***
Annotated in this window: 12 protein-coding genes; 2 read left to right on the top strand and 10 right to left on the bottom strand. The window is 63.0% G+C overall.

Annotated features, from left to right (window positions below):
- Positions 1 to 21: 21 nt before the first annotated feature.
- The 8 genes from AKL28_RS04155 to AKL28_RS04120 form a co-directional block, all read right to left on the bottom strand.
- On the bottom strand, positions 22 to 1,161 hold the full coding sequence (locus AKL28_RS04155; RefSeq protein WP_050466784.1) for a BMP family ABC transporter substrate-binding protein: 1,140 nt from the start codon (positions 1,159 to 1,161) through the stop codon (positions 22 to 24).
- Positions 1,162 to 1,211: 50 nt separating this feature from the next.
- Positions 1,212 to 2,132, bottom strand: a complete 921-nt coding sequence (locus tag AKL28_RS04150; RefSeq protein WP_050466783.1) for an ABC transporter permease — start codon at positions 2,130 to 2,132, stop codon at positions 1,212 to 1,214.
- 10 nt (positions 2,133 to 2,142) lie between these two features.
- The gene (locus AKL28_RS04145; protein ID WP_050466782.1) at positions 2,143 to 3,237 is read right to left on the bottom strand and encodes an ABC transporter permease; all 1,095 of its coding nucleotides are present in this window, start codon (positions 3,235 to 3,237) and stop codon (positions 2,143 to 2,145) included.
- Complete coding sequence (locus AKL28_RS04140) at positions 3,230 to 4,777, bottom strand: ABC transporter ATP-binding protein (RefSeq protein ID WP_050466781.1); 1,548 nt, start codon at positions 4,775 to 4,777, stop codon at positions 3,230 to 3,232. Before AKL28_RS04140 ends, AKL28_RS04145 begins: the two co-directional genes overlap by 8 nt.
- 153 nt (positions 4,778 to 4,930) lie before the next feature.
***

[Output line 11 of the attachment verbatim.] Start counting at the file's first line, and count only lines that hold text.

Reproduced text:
- 153 nt (positions 4,778 to 4,930) lie before the next feature.